Friday is not the day to visit the Tim Burton exhibition at Melbourne's ACMI complex. Friday, unbeknownst to me, is 'School Excursion Day' – the one day of the week when hordes of shrill high-school students and black-clad art-majors descend upon the acclaimed filmmaker's bizarre and brilliant collection of sketches, which has been captivating a national audience since arriving from New York's Museum of Modern Art earlier this year.
Despite the crowd, I can't help but be mesmerised by an early '80s colour sketch of Burton's called 'Mothera'. It is a fiendishly funny caricature of the average suburban 'mom', rendered as a monstrous slug-like creature, with tentacles that end in vacuums, TV's and brooms and a row of cutlery lining her spine. Here children also hang from her appendages, screeching in her wake.
My first thought was “God, I'd love to see him put this in a movie!” which led to “Why hasn't he put this in a movie?” I came to the conclusion that the only reason the dark, beautiful images that surrounded me, created over nearly three decades from the mind of one of the most successful film directors of all time, had not been in a Tim Burton movie was that Tim Burton would have to find a purpose, a plot, a story for them to exist.
It was a revelation to me, but it was clear – Tim Burton is not a storyteller; his sketched images, like 'Mothera', are the closest he has ever come to telling a story of his own creation. There was a disconnect between this room of yellowing pages, sheets that had served his imagination so well, and the films he makes, which are merely Burton's versions of other people's creations.
Looking around me, I saw Burton's vision everywhere – for writer Julie Hickson's 1982 television special Hansel and Gretel; for Paul Reuben's and the late Phil Hartman's script for Pee Wee's Big Adventure (1985); for Warren Skaaren's and Michael McDowell's brilliant comedy Beetle Juice (1988). When 1989's Batman hit big, he parlayed his success into one more unique writer's vision – Caroline Thompson's Edward Scissorhands (1990). But Batman was a turning point for Burton, who set himself on a very clear career path – he was now in a position to put his unique visual spin on some of the most well-known stories ever written. It was the ultimate creative-cushion for Burton – he needn't worry about telling the story at all anymore because everyone already knew it.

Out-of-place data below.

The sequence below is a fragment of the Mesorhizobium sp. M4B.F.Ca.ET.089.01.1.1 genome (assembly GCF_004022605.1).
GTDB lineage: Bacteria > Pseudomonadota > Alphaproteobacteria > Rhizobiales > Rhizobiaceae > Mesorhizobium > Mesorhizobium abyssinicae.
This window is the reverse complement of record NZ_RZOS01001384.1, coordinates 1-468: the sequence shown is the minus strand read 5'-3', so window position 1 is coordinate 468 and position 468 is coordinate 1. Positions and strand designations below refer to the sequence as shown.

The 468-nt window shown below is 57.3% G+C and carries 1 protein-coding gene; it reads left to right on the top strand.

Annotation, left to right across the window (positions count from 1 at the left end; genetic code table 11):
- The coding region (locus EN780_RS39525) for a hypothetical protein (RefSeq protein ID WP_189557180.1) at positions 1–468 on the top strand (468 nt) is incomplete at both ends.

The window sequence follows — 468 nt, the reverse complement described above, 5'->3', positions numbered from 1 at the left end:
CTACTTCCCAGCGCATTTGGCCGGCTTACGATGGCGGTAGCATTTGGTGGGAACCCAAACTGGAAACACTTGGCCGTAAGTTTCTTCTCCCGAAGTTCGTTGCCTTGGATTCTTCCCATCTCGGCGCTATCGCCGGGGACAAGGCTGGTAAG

Batman Returns (1992), Ed Wood (1994), Mars Attacks (1996), Sleepy Hollow (1999), Planet of the Apes (2001), Charlie and the Chocolate Factory (2005), Sweeney Todd (2007) and Alice in Wonderland (2010) – tales that audiences, by and large, already knew in detail when they bought their tickets. The one film that Burton did tackle from an original story – Big Fish (2003), which writer John August adapted from a Daniel Wallace novel – was a disaster; Burton ladled on his trademark visual eccentricity and off-kilter whimsy whilst ignoring the more traditional storytelling elements such as plot or character.
The closest Burton came to realising a cinematic version of the sketches that fill his exhibit was Corpse Bride (2005), but he still lacked the confidence to write his own words – he would only take a 'Characters by...' credit on the film. And for those hoping that the full-length feature version of his cult short Frankenweenie, due in cinemas in 2012, will be Burton through-and-through...well, he has hired John August to once again give voice to what many consider his most endearing creation.
Mr. Burton, you have the power to do whatever you want. Use the technology at hand and give us an epic CGI rendering of your darkest, most fascinating characters; define the mental processes, however challenging it may be, from where your hilarious, macabre drawings spring forth and use the source to create your defining movie masterpiece.
As unbelievable as it may seem, I am convinced audiences would pay to see Tim Burton's 'Mothera' come alive. Imagine her hulking, hideous frame sharing an IMAX 3D screen with a landscape of devilish Burton etchings! Most importantly, by his giving cinematic life to his shrieking she-beast, his ardent followers may finally be provided with some long-overdue insight into one of the world's most unique and beloved creative talents.
ACMI's Tim Burton: The Exhibition is in its final weeks.
Hear Tim Burton's thoughts on the exhibition here